And as someone who always watches the “How it was made” section on DVD movie releases, I love knowing what’s behind the scenes.   I love seeing the special effects in movies, and readers love knowing what went into making a book.

Fan Clubs

Fan clubs can be a tricky thing.  They can be called a number of things: fan club, registered readers group, etc, but it boils down to your loyal fans looking for a deeper connection with you.

On Eloisa James’ website, her “registered readers get: a whole level of eloisajames.com available only to registered readers. On these pages you will find short stories, extra chapters to Eloisa’s books, special bulletins from Eloisa, photos and other exclusive items.”  As well as advance notice of news and books.  Her website also has an “easter egg” hunt ongoing, and registered readers get hints on the game.  Her fan club is a place to play and get the inside scoop.

This level of connection has to be unique, because these days, readers can connect with you in a variety of ways: facebook, twitter, other social media.  What you offer in an exclusive group is essentially a bargain: I’ll give you, the reader, special access in exchange for your email address and agreement to send you updates.  It’s the author’s way of remaining connected to the reader and rewarding loyal readers with ways to make them feel special.

Interactive Additions

One good way to get readers active on your website is a forum or message board.  However, use caution with this because boards can take time to build, and if they aren’t kept up with fresh content, can quickly become stale.

I love the concept that Eloisa James & Julia Quinn joined their forums together into one.  It’s a great way to connect with readers of the same genre and build a stronger base for activity on the board.

Taking Your World Into Theirs

The next step would be to provide options that bring your written world off your website and into the everyday world of your readers.   There are a few ways to do that, from simple and inexpensive to luxurious and interactive.

Bling

Bling is always good for giving goodies to your readers.  This can be a variety of things from buddy icons, wallpapers, to downloadable/printable bookmarks and more.  Buddy icons can be used on message boards, forums.  Wallpapers can grace your reader’s computer

Games & More

Another option is to look into 3D games such as Second Life, and build a world that your reader can navigate through in 3D with their own avatar

Or look at creating a game about your books.  At the “Nora” level, taking the next step involved actually creating a game based on the world and characters in her Bride Quartet series, where you can “be” a character and truly interact with her world on your own time, away from her website.

Other options include apps for phones and more.  These get expensive of course, so choose what fits within your budget and always, what enhances your brand.

It Has to Work.

There are no limits to how interactive you can get with your readers.  But something to keep in mind with the addition of new perks, new games, new information, more details and more interactivity, is the most basic needs of a website: Keep it simple.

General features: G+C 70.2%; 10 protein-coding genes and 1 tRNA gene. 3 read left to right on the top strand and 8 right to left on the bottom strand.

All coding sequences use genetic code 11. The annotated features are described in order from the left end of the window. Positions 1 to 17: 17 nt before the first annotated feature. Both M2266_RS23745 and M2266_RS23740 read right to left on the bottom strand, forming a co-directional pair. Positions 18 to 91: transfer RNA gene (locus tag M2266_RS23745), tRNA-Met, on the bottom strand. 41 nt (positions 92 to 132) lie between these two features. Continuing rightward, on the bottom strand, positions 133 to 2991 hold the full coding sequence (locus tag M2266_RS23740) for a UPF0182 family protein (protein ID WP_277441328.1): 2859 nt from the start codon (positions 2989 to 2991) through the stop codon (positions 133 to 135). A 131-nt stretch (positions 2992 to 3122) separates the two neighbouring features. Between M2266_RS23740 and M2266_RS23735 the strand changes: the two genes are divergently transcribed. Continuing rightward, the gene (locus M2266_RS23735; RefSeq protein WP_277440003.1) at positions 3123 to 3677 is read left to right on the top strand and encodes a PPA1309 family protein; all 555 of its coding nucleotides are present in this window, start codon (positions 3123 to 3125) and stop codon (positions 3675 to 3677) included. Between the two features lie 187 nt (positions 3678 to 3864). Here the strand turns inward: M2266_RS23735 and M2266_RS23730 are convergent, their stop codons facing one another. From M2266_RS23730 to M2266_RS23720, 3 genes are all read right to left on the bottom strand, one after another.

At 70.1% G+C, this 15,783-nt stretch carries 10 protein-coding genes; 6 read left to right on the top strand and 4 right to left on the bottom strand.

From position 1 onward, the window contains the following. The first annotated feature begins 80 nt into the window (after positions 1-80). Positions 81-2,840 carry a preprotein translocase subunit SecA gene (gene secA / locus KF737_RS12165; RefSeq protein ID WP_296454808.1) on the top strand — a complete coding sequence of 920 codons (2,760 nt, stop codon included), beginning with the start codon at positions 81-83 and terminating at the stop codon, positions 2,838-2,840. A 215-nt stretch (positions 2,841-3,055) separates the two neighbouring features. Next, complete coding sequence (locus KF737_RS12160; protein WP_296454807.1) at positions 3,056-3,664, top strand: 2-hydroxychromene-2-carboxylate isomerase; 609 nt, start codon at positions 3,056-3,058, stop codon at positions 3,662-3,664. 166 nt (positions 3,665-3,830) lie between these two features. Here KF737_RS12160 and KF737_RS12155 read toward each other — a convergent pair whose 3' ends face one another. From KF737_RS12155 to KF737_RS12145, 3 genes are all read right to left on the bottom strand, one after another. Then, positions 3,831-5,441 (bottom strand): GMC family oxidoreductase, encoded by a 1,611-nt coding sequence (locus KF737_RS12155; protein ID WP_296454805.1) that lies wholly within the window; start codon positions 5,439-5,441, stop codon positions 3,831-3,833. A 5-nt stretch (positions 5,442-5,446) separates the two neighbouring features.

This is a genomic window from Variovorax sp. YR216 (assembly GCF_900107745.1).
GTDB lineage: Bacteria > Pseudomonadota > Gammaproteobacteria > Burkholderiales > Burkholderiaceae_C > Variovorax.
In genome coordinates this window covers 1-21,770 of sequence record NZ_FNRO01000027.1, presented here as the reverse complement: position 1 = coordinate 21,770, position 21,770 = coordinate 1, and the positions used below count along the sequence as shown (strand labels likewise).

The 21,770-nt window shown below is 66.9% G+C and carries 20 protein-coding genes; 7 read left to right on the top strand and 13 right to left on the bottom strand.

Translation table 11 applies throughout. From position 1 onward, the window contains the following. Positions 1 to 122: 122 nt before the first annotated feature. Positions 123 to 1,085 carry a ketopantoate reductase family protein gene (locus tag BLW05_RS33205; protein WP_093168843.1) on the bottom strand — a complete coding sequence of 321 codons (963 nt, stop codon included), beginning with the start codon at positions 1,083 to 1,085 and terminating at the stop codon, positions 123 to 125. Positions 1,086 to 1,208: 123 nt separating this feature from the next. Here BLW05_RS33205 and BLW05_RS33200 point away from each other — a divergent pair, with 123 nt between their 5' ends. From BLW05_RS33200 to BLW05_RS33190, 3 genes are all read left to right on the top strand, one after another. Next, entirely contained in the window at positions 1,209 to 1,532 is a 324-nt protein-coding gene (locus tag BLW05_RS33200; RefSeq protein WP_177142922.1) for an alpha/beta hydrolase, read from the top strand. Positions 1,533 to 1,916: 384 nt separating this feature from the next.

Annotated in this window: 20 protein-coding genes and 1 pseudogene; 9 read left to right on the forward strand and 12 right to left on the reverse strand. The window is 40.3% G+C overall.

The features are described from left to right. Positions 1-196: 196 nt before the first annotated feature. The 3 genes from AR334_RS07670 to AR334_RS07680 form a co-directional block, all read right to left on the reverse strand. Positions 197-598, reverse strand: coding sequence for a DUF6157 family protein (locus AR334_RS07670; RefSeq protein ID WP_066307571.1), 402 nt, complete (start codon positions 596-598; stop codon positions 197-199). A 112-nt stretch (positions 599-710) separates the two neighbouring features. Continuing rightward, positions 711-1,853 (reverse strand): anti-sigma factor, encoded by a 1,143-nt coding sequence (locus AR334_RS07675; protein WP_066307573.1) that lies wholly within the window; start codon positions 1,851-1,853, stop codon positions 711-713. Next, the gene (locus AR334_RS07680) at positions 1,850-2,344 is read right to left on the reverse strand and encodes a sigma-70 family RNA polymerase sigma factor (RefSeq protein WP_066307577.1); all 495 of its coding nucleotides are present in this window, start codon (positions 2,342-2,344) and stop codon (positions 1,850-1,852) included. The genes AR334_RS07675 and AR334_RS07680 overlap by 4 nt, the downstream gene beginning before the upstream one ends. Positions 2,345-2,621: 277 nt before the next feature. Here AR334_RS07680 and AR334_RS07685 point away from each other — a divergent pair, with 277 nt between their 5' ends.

Your navigation needs to expand and grow with your new features, but overall you want to be sure your readers can find things without much effort.  Brenda Novak says, “I think the key to having a good web site is making the information quick and easy to obtain, while making the site as interactive as possible, with content that constantly changes. As the site grows, so does the amount of content, and it’s imperative that it be organized in an intuitive way so that it doesn’t frustrate the visitor. Otherwise, it becomes a waste of time and effort.”

Frustrating the visitor can be easier than you might think, especially when your website is full of information.  Your main navigation should have easy, recognizable headers such as “about”, “Books”, “extras”, “Contact”, “Links”, etc…  Look across most author websites and you’ll see the same navigation titles.   Don’t get cute here, don’t try to think up something original – this isn’t the place for it.   The more content you offer, the simpler your navigation needs to be.

So load up on the added features, get interactive with your readers but remember to keep your website simple, focused and professional.

Originally published at Romance University.org – Be sure to visit to read the comments for more indepth Q&A.

Websites 101: What the Newly Published Author Needs

Saturday, September 18th, 2010

The title of this blog is a little misleading.  In fact, this article will target a slightly different demographic.  The focus of this blog is on the Contracted-and-soon-to-be-published-for-the-first-time Author. (Way too long to fit in the subject line…)

So here’s the first bit of news, which might be startling wake up call to those of you who fit into either of the above categories.  If you are newly published, which means your book is already on a shelf somewhere (virtual or real), and you don’t have a website?  You’re behind the curve.  In fact, you might be approaching D status on the Marketing Report Card.  A new author’s website provides a multitude of functions – ones that include helping you to gain readers, reviews, attract attention and more.  As an Author (with a capital A, cue the drum roll), your audience is wider, more varied and has different needs.  Therefore, your website now has a checklist of elements it should provide.